AuthorJochelson, Richard


Non-consensual distribution of intimate images (NCDII) is a growing problem as Canadians continue to engage in the majority of their communications through digital means. In this article, we review the legal liabilities attendant to NCDII and consider a sampling of the emerging jurisprudence. This area of jurisprudence is fraught with a number of implications for victims, law enforcement, human rights, and civil rights by directly engaging interests and values such as autonomy, privacy, dignity, and equality.

At the centre of this intricate web is section 162.1 of the Criminal Code, the provision that makes it illegal to distribute the intimate images of another without their consent:

162.1 (1) Everyone who knowingly publishes, distributes, transmits, sells, makes available or advertises an intimate image of a person knowing that the person depicted in the image did not give their consent to that conduct, or being reckless as to whether or not that person gave their consent to that conduct, is guilty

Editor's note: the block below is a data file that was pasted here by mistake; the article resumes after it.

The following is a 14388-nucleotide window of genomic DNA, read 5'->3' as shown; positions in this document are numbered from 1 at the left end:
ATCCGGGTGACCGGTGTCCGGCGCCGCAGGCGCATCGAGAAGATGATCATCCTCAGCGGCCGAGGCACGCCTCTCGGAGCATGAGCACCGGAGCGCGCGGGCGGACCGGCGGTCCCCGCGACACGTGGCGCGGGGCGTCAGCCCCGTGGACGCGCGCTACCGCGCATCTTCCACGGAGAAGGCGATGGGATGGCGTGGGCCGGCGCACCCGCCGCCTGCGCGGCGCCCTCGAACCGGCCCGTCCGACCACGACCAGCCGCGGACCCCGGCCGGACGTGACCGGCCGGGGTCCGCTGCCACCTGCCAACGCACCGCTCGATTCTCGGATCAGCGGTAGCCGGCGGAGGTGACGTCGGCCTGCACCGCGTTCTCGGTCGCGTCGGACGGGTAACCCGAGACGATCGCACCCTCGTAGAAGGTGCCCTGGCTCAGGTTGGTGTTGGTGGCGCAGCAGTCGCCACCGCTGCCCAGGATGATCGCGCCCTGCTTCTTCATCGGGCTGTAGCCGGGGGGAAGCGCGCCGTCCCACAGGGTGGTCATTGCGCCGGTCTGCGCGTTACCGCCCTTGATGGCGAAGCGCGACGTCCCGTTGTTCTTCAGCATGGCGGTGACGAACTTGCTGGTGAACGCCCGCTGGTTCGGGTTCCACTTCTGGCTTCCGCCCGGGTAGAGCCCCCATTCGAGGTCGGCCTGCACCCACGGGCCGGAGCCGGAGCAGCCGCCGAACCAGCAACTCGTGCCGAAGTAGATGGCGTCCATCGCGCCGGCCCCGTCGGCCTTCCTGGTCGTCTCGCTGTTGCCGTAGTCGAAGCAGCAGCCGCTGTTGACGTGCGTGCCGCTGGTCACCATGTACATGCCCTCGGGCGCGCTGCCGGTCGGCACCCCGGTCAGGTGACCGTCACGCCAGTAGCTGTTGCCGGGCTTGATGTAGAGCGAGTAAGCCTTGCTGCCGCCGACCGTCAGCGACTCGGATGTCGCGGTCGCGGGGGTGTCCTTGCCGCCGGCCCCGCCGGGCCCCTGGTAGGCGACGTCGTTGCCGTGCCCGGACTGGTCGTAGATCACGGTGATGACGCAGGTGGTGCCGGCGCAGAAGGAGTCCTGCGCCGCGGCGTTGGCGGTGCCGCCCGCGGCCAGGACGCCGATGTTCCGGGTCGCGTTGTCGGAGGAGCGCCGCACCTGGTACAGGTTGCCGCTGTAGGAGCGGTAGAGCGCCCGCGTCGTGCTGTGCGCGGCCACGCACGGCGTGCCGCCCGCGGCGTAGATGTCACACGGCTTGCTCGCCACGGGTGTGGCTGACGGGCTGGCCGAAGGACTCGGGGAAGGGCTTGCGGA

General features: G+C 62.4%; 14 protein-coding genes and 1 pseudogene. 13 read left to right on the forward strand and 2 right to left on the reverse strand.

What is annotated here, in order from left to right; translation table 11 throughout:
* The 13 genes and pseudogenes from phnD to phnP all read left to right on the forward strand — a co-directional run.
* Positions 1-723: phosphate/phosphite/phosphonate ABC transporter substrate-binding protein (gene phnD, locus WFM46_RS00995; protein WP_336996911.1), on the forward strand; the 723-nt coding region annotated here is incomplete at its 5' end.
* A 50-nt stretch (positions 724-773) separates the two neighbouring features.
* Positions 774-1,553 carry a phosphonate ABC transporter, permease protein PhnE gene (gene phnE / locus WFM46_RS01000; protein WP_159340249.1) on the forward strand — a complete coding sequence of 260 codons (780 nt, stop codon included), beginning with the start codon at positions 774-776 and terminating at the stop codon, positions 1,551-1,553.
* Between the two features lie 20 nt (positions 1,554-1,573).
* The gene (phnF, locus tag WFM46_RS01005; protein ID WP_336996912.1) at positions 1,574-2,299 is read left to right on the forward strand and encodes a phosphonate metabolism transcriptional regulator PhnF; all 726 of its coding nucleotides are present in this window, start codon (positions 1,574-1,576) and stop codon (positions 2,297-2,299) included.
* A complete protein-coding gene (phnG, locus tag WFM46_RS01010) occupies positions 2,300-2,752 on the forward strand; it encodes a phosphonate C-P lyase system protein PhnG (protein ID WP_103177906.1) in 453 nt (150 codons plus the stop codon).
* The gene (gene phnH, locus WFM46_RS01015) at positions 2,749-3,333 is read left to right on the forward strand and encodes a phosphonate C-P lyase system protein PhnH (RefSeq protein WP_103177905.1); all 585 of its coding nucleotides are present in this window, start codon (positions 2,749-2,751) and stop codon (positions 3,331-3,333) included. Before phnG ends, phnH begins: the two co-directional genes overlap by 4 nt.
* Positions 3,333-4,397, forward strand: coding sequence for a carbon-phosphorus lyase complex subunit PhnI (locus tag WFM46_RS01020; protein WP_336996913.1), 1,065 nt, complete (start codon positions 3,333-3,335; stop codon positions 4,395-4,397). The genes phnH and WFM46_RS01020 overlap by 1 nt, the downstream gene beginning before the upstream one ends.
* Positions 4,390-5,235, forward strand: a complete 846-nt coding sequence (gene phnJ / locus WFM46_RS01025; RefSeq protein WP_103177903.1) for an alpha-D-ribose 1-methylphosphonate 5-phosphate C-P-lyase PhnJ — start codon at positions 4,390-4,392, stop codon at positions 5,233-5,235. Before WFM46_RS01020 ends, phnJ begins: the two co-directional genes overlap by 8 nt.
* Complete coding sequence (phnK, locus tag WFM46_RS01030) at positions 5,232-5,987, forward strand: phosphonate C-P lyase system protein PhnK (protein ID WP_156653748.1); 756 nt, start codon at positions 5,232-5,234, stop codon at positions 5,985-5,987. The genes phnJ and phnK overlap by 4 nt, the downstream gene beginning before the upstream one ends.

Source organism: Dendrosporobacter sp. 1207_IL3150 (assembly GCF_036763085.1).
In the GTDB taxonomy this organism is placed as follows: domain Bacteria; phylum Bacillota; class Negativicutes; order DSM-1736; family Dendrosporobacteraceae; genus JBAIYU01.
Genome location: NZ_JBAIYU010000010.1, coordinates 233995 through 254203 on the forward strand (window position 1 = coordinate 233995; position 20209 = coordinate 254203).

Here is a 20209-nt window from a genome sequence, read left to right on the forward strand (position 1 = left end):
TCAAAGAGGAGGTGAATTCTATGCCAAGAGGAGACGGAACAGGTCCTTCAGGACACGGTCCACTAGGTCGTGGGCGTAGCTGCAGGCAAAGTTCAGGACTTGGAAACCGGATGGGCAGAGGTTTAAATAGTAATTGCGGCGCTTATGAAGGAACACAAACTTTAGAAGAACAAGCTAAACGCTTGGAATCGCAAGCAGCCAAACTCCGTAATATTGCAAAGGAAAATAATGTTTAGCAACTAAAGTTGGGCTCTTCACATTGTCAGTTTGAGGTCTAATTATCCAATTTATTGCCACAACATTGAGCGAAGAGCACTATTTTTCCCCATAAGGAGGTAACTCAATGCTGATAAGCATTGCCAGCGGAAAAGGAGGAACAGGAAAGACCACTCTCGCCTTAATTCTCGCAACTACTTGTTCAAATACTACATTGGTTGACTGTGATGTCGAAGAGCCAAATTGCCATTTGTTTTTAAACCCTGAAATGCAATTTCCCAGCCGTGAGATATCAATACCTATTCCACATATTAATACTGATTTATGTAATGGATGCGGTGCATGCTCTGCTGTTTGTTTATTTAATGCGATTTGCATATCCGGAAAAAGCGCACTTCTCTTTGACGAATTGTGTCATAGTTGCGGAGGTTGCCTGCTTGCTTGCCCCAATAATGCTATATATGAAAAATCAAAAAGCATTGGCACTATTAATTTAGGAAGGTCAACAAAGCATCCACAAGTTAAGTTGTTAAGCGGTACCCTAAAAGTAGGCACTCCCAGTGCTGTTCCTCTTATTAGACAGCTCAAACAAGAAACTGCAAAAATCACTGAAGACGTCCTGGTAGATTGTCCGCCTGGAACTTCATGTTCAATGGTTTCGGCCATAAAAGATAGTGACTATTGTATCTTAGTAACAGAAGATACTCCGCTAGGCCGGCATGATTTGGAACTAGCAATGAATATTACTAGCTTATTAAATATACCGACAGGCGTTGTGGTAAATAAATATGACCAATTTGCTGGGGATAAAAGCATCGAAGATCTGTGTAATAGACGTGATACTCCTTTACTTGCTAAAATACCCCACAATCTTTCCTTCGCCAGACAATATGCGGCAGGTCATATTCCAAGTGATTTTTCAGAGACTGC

(a) of an indictable offence and liable to imprisonment for a term of not more than five years; or

(b) of an offence punishable on summary conviction. (1)

An "intimate image", according to section 162.1(2), can be any visual recording, including a photograph, film, or video recording, that depicts a person either naked or exposing their genital organs, anal region, or breasts, or engaging in explicit sexual activity. In order to prove the offence, the Crown must show that the media was recorded in circumstances that gave rise to a reasonable expectation of privacy and that the person in the image retained a reasonable expectation of privacy when the image was distributed. (2) Circumstances that give rise to this reasonable expectation include instances where: (a) the person is in a place which they can reasonably be expected to be nude, to expose their genital organs, anal region, or breasts, or to be engaged in explicit sexual activity; (b) the person is nude, is exposing their genital organs, anal region, or breasts, or is engaged in explicit sexual activity, and the observation or recording is done for the purpose of observing or recording a person in such a state or engaged in such an activity; or (c) the observation is done for a sexual purpose. (3) The Crown need only make out one of these three elements. The only defence to a section 162.1 charge is a public good defence, which is applicable where "the conduct that forms the subject-matter of the charge serves the public good and it does not extend beyond what serves the public good." (4)